Andrew Sullivan

24 10 2006

Andrew Sullivan, author of, The Conservative Soul and senior editor of The New Republic is speaking at Oberlin College tonight at 8 pm. I have been reading Andrew’s editorials in TNR and elsewhere since the early ’90s. I like him, but I have been pretty upset with him and the other neocons out there for creating the apologetic that swept us into the war on Iraq. He is now back into my good graces since I heard him give a very sincere mea culpa during an interview with Brian Lamb on CSpan’s Booknotes for supporting the war at its onset and clearly admitting that he was wrong.

What is interesting about Andrew is that he holds within himself opposing principles, ideals, and values. He is a practicing homosexual, but he is also a very devout pro-life Catholic who takes the teachings of Jesus seriously. And he is a diehard supply-side conservative, but he supported Kerry in the last presidential election (he could not vote because he is not a citizen of the U.S.).

I have always saw Andrew as a sort of best friend that I never met because in many ways I hold the similar opposing views within myself too. I am a Bible thumping, Jesus-is-the-only-way Christian, but I strongly believe in pluralism and I am against prayer in public schools. Along with Andrew, I am against abortion after the first trimester, and I agree with him that we have to allow it during the first trimester. I feel this way because only people of faith like me and Andrew see a zygote and a blastula as being fully human.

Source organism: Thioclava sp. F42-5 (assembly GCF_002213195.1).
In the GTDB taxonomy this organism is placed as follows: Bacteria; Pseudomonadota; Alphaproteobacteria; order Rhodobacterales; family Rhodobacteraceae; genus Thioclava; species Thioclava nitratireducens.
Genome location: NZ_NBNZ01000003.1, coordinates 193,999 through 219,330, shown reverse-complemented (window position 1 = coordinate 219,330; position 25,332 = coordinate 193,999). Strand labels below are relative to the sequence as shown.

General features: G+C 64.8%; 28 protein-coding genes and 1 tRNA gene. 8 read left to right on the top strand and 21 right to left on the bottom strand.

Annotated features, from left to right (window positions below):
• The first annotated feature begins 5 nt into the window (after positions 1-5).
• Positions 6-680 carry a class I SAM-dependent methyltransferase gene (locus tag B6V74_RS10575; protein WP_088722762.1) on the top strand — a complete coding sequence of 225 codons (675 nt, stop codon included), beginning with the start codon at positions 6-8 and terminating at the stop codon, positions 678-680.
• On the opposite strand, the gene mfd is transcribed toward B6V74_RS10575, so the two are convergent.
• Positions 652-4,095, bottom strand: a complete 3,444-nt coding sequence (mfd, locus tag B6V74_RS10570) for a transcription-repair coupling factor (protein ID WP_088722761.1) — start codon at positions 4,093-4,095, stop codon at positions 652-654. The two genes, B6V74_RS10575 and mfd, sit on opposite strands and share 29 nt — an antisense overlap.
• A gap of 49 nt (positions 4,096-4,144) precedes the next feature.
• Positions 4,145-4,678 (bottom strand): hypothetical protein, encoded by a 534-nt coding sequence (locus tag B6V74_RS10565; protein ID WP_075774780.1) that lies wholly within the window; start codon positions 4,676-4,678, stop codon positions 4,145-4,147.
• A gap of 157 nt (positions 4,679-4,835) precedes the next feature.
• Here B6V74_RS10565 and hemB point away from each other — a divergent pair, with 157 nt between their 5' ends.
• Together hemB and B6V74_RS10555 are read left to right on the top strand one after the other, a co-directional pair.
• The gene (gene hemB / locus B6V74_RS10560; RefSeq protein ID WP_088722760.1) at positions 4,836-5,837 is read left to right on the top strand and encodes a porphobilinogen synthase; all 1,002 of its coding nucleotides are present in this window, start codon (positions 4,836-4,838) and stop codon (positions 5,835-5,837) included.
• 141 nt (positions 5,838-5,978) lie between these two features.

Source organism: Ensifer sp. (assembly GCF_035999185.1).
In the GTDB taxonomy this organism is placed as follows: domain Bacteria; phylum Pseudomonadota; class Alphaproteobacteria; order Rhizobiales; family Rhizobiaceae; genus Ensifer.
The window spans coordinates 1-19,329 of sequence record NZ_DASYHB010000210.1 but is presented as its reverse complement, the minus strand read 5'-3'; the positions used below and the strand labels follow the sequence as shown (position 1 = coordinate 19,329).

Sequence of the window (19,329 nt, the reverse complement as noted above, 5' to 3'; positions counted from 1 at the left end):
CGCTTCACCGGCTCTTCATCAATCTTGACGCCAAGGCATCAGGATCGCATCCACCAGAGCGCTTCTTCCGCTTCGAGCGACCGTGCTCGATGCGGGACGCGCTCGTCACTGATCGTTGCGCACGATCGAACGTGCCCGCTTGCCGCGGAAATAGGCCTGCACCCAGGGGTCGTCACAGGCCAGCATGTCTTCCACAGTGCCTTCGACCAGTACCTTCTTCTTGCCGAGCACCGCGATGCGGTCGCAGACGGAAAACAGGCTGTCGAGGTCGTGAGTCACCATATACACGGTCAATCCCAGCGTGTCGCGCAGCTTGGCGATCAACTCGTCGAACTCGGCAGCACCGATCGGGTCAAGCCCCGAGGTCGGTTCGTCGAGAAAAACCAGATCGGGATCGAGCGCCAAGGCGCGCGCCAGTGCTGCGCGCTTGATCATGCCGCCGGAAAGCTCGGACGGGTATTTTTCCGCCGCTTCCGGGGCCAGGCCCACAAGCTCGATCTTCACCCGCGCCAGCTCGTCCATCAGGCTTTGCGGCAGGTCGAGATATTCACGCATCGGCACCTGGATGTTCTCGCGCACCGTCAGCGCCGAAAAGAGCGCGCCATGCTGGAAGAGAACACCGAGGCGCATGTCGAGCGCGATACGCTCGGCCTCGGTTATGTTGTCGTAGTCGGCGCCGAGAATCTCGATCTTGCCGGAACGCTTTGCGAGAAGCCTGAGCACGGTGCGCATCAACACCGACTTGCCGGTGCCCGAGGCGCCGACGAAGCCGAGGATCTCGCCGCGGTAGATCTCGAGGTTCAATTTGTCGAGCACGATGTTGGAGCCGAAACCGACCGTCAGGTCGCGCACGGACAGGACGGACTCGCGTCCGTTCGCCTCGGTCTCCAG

Ultimately, what I like about Andrew is the humility in which he holds his beliefs. He does not feel comfortable pushing his beliefs on others. This is why I like the guy. He is a great conversationalist because he has a lot of ideas, but more importantly he is willing to listen to ideas of others, even those ideas that he do not agree with his own.





Risky Conversation Starters on Coffee Cups

3 10 2006

Check this blog entry out at Reformissionary:

It   looks like some conservative groups are getting all itchy now that Starbucks has started their “The Way I See It” cup quotes.  Baptist Press has run a story today on it.

What’s the issue?  Well, it seems that Starbucks is pushing the homosexual agenda because cup #43 gives a racy quote on homosexuality.  As I read this BP article, I noticed my grande skim 3 pump mocha was being carefully and providentially cradled in cup #43 which reads…

My only regret about being gay is that I repressed it for so long.  I surrendered my youth to the people I feared when I could have been out there loving someone.  Don’t make that mistake yourself.  Life’s too damn short.

– Armistead Maupin, author

Of course BP inserts the word [expletive] for “damn” and blacks it out on their pic of the cup, but their larger concern is what the cup teaches.  But, is the cup and quote meant to teach?  Or simply open doors of conversation?  From the Starbucks website on this campaign…